Diversity of residential property price statistics: the German case

BIS Quarterly Review  |  September 2014  | 
14 September 2014

(Extract from pages 68-69 of BIS Quarterly Review, September 2014)

The Detailed data set (see main text) includes 48 indicators for Germany covering different segments of the market and following different methodologies. The four most representative series are all reported at least quarterly and are quality-adjusted, but differ in many other aspects (Table A). Two indices are compiled by the private sector and the other two by public sector agencies. More importantly, the indicators vary in their regional coverage, refer to different types of property, use different approaches for the quality adjustment and have different starting dates as well as reporting lags.

Characteristics of four residential property price indicators

The official indicator compiled by the Federal Statistical Office covers most of the housing market, but it is only available with a long reporting delay. Analysts interested in the most recent developments might prefer the Verband deutscher Pfandbriefbanken (vdp) indicator. The Hypoport (EUROPACE) indicator is even more timely but covers just 15% of overall transactions, and even though it has a monthly frequency, the data represent moving quarterly averages. The Bundesbank indicator, based on data from bulwiengesa AG, is the only one focusing solely on urban properties. The Bundesbank compiles an indicator that covers the entire country (not listed in the table) that is available only at an annual frequency.

The four price indicators convey somewhat different messages both about longer-term trends and about shorter-term developments. Graph A plots the recent history of the four indicators. Looking at longer-term trends (Graph A, left-hand panel), the three country-wide indicators convey a similar picture, placing the cumulative growth rate since the beginning of 2008 in the range of 11% (vdp) to 16% (Hypoport). However, only the Bundesbank indicator shows the pronounced price increase registered for flats in major cities, where prices have climbed by a cumulative 45% since 2008. The picture is even more mixed in quarter-to-quarter movements (Graph A, right-hand panel). House price growth estimates calculated on the basis of the Bundesbank and vdp indices differ substantially, but they are both much less volatile than that based on the Hypoport series, arguably reflecting the shifting sample of the properties listed on the online brokerage that supplies the price information. The graph also illustrates the reporting lag of the Federal Statistical Office indicator.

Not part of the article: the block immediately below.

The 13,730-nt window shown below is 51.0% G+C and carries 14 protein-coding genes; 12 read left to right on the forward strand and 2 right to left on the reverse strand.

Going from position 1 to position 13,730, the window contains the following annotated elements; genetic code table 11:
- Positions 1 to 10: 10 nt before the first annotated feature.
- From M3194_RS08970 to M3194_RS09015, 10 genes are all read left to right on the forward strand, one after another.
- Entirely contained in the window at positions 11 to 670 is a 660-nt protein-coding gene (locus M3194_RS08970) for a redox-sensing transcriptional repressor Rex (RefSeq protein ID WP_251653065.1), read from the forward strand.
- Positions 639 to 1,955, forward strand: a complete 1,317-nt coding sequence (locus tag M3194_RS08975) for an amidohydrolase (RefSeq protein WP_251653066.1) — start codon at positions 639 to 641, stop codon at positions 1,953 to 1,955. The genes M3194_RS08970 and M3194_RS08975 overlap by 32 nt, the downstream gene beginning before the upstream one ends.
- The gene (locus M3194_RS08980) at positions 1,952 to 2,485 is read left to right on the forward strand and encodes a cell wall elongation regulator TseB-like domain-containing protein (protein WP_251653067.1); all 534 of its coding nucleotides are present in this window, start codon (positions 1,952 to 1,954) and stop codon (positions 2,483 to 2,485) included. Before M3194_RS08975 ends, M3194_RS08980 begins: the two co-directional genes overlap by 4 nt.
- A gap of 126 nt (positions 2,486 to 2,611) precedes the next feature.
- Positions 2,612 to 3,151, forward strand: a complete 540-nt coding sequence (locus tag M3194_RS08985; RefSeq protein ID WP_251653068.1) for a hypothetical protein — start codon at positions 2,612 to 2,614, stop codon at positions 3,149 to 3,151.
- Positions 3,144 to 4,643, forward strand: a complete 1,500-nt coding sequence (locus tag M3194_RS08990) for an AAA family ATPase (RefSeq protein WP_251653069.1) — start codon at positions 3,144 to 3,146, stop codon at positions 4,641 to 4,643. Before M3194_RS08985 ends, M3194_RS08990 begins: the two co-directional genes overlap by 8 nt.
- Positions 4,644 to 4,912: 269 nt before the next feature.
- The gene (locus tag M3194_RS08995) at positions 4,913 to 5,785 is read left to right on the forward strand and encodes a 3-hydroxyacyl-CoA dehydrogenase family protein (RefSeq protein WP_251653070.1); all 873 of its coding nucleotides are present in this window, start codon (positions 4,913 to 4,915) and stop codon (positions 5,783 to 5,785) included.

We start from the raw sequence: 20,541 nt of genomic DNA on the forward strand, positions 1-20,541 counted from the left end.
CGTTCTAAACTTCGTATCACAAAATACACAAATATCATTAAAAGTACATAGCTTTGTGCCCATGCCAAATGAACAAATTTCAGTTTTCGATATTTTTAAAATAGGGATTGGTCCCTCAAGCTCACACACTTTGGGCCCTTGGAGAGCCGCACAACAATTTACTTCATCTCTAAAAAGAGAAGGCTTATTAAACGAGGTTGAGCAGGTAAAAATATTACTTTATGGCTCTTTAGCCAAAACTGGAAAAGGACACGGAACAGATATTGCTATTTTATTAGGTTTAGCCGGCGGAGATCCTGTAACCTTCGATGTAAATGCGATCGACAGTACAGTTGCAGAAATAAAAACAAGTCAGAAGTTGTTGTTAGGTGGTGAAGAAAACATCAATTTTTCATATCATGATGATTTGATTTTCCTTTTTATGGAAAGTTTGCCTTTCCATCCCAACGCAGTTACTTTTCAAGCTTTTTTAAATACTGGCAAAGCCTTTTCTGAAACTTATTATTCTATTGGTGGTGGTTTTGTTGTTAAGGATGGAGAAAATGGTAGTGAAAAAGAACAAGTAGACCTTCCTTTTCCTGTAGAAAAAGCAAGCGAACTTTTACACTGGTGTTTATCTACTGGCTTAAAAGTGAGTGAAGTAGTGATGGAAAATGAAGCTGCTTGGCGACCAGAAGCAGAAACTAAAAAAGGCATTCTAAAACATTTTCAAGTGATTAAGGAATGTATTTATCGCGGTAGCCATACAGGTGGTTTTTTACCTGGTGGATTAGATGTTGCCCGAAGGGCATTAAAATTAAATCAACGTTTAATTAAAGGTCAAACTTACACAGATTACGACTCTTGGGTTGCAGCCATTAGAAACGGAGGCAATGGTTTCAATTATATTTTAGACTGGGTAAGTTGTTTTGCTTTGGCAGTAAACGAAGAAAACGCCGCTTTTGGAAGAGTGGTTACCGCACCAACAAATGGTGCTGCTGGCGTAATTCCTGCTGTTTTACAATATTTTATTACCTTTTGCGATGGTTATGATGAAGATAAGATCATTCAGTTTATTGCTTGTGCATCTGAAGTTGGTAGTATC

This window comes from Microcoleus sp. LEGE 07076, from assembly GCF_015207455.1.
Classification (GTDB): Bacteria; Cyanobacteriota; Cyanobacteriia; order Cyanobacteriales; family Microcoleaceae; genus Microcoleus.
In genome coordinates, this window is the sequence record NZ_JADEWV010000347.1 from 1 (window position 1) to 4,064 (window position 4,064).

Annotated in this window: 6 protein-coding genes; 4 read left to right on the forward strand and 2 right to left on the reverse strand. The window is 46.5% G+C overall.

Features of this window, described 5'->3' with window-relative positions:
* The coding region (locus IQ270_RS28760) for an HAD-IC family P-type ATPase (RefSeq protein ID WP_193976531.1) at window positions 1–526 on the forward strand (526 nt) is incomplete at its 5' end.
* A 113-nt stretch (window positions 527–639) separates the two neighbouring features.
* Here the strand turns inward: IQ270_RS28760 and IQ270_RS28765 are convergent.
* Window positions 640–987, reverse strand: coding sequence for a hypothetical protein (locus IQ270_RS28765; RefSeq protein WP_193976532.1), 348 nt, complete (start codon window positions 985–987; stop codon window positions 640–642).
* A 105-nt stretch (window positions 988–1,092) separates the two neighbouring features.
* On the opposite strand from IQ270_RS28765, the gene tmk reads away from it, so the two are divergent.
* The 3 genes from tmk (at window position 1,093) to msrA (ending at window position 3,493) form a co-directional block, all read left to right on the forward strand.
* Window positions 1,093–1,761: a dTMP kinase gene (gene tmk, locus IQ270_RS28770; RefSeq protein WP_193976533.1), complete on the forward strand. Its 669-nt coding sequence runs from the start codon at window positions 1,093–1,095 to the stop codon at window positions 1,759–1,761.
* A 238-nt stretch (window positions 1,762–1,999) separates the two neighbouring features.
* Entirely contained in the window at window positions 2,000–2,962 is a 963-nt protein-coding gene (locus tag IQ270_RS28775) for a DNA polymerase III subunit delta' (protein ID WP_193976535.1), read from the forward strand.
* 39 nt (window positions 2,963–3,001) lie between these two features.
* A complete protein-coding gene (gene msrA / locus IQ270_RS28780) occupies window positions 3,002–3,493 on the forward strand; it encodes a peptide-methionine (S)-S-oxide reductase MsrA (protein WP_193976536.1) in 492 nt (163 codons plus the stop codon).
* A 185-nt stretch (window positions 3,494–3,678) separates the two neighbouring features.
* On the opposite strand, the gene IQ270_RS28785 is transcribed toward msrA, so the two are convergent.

The BIS has chosen the vdp index for inclusion in the Selected data set (see main text) because of its broad coverage of properties and its short reporting lag.

The Long data set series (see main text) for Germany also uses the vdp index for the period starting in 2003. Prior to that date, the long series is constructed on the basis of price indices referring to properties in western Germany. Going backwards in time, the long series uses the historical time series of the Bundesbank on western German dwelling prices for the period 1975-2002 and sales price data in four cities from a private sector source (Ring Deutscher Makler) for the period 1972-74. For the first two years (1970-71) and in the absence of house price data, the series uses construction cost data as a proxy indicator. For the years where only annual data were available (ie prior to 2003), the quarterly series was constructed using the Chow-Lin (Chow and Lin (1971)) interpolation procedure based on the quarterly pattern of the construction cost index.

Nominal house price indices in Germany